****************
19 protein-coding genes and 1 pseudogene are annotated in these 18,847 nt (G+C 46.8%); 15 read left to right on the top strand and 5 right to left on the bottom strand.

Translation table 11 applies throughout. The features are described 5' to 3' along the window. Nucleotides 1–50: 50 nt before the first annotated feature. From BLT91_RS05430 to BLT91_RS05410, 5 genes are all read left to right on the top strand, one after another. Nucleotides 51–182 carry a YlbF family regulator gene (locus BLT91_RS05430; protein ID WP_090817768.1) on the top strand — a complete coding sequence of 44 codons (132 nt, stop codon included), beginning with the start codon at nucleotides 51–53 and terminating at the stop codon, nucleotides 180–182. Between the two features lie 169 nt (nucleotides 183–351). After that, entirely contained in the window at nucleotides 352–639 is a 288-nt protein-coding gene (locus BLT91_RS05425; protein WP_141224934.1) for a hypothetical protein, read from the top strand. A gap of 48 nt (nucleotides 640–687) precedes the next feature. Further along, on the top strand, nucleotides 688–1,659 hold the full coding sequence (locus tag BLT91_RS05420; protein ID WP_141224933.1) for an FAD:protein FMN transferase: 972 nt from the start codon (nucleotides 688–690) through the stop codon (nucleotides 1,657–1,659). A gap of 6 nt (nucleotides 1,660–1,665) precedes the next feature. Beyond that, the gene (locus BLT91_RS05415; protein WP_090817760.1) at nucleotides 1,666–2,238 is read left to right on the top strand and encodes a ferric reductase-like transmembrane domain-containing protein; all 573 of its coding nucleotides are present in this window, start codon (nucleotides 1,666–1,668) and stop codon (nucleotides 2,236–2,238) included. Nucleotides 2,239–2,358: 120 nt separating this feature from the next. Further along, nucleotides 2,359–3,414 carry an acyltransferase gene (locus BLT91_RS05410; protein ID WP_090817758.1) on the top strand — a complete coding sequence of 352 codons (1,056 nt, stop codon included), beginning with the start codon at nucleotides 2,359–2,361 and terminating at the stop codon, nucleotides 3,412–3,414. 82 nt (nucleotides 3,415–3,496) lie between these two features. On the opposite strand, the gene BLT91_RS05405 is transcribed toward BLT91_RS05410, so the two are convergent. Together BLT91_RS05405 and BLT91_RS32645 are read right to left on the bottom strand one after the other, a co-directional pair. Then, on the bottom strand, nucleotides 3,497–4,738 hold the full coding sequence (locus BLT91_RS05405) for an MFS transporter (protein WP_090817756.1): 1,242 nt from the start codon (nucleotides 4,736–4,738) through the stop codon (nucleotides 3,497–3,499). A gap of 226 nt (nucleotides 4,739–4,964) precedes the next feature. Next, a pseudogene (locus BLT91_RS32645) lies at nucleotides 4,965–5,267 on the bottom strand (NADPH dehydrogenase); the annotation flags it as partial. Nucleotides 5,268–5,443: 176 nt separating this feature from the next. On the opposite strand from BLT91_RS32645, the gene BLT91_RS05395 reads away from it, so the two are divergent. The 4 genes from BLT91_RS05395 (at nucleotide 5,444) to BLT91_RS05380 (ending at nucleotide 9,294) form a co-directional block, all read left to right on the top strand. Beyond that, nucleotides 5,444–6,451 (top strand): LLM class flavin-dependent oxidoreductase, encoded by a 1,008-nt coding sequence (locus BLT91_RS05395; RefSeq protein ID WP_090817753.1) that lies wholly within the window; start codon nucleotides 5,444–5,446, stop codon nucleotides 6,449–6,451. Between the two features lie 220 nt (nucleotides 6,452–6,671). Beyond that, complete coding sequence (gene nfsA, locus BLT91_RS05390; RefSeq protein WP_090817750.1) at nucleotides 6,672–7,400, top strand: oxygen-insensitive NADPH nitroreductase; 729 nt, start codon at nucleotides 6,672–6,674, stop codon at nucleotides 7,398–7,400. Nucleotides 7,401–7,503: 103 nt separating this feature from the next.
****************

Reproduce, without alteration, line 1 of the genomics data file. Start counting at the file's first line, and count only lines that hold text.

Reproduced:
19 protein-coding genes and 1 pseudogene are annotated in these 18,847 nt (G+C 46.8%); 15 read left to right on the top strand and 5 right to left on the bottom strand.